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The Ups and Downs of Kendo

Photo courtesy of Kendo Photography
 
Anyone that knows me knows that I love kendo.  I don't think I could do as much as I do with it if I didn't.  But loving kendo doesn't mean that it's easy.  Far from it, in fact!  If anyone says otherwise I would honestly question if they're doing it right.  From the first day where everything is brand new, to years down the road where you're trying to figure out the mental side of things, it's a challenge.

I've often had times when I just wasn't getting something.  Whether it was a new waza, or a new timing for an existing waza, or any other number of things that came up during training, sometimes things didn't click with me, and I would have many, many practices that felt fruitless.  It seems that every time that happened, though, If I kept at it and practiced, it would eventually click with me.  I'd wake up one day and "get it".  Not to say I'd be perfect at it, but the overall shape or timing would suddenly be there.  It reminds me of a time from when I was a kid and used to skate a lot.  There was this certain trick I was trying to learn, and I practiced it for months and couldn't do it.  Then one day I went down to my usual haunt and tried it again and suddenly I could do it.  It made sense to me, and ever since then I was able to do that specific trick really well.  This is the same feeling I have with kendo here and there.

Let's take harai men, for example.  I used to always have to do it on two steps - one step to perform the harai movement and one step to actually strike.  Even during kihon kata three, which requires the whole movement and strike be done as one fluid technique, I had trouble and always felt rushed to try and fit all the sword movement into that one step.  I practiced every time, though, and one day I figured out how to do the entire technique in one movement without feeling strained or rushed.  Just the other day I felt like I took it to another level, still, as I was able to do the harai movement, the strike, and add in a lot of speed while still maintaining good posture and footwork.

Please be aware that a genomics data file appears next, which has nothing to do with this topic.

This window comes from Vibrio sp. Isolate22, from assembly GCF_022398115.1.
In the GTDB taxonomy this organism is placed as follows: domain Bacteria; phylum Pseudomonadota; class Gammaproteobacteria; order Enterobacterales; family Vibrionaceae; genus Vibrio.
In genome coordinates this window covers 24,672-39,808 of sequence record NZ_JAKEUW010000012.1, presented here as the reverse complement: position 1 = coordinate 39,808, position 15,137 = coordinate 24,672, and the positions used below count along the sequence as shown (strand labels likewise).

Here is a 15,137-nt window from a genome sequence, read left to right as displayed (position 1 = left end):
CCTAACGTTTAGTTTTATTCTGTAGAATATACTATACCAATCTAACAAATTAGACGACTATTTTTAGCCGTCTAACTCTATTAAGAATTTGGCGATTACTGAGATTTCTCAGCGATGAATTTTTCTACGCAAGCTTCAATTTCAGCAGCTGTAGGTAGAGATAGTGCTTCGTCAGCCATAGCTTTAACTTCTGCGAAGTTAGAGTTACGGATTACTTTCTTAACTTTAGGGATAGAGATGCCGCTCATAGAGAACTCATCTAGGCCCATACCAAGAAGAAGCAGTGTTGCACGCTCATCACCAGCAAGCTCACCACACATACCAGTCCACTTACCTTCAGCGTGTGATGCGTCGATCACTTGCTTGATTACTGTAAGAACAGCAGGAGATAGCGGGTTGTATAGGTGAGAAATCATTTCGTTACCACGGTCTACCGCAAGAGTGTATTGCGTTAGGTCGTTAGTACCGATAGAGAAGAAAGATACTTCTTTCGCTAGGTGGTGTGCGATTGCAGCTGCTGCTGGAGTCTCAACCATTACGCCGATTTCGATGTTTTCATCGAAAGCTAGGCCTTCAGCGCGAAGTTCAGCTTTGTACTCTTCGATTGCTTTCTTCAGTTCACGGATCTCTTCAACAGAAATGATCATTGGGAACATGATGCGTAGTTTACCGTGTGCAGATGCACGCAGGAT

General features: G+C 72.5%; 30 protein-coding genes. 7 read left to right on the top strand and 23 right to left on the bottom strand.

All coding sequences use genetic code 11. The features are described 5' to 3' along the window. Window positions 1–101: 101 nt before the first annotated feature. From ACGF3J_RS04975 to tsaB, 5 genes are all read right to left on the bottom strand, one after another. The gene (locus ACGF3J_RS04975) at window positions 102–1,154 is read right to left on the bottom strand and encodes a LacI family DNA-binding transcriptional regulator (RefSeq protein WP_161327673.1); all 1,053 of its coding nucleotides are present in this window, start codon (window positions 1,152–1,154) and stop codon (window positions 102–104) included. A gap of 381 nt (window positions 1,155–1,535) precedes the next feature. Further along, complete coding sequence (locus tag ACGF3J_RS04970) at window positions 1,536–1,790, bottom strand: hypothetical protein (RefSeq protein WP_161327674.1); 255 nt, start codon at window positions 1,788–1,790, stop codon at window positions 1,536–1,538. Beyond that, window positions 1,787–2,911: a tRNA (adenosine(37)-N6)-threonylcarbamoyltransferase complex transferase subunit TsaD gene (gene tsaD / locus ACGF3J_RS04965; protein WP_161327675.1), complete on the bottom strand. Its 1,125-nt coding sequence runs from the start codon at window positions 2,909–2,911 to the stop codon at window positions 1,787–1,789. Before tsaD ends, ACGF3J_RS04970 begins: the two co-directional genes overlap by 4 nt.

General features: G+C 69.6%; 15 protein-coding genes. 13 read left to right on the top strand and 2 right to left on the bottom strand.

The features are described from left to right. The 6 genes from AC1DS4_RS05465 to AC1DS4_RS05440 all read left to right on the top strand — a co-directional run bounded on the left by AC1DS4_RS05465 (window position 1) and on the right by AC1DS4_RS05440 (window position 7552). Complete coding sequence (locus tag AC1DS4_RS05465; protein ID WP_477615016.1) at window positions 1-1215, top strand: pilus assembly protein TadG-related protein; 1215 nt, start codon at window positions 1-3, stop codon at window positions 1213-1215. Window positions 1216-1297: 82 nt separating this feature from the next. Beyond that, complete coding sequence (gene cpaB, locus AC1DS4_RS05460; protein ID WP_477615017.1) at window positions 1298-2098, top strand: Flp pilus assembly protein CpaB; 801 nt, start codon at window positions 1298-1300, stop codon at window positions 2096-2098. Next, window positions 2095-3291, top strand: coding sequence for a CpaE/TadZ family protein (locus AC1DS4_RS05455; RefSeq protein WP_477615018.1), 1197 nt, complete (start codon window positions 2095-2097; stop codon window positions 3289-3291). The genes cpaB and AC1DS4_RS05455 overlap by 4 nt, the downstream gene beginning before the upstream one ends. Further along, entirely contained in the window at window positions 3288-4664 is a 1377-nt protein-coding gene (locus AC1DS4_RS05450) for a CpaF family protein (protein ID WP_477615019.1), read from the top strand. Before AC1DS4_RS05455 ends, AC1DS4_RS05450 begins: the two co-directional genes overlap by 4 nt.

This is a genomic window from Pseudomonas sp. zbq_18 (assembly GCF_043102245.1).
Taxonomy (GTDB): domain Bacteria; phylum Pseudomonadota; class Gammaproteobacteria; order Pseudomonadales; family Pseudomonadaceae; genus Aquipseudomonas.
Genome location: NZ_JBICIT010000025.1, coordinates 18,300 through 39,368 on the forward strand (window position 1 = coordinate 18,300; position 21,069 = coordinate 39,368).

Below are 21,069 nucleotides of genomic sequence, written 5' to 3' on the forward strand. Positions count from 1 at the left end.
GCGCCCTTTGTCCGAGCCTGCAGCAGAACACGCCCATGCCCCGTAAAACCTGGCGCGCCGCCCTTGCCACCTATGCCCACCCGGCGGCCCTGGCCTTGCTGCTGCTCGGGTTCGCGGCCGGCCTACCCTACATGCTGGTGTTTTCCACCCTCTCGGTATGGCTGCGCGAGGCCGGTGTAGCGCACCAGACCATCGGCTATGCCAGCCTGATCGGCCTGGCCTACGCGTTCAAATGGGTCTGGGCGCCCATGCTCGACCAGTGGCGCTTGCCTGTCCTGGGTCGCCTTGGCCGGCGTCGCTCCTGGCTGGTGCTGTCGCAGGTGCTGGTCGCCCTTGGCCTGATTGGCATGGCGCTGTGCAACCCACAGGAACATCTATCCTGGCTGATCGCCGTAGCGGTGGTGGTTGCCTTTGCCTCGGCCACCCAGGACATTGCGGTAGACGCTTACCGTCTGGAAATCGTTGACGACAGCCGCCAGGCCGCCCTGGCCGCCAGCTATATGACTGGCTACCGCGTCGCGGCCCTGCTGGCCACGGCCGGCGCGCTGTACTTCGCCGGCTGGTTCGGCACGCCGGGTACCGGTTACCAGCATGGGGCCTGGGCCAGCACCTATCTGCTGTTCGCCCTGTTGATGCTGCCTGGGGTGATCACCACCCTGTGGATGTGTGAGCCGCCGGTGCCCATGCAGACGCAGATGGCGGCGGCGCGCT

Everything that I've struggled with in the past, and will struggle with in the future, is part of the process.  It gives me a bit of comfort to think that everyone I know and look up to has been through this same process, and they came out stronger and better for it.  It really does feel like we're being tempered in fire during practice sometimes, and I'm sure a lot of others would agree with me on that (especially during the summer!).

I consider myself pretty optimistic when faced with issues on the dojo floor, but I know I could very easily take that in another, more negative direction, and I've had times where that has happened.  I'd get to the dojo and feel good before practice, but after we'd start sometimes I would feel like nothing was working and I did't know why or what to do about it.  I've had a lot of moments like that and every once in a while the pressure breaks me a bit and I end up leaving in a bad mood.  It happens to everyone, and when it does I try not beat myself up over it, but look back at it after I've calmed down and see what went wrong and what I can do better next time.  This constant check and review helps me to stay on track and continue to try and improve.  I also use this process when I lose matches, which happens often!  As long as I can look back and find something to work on, it's worth it and helps to enrich and improve my own kendo.

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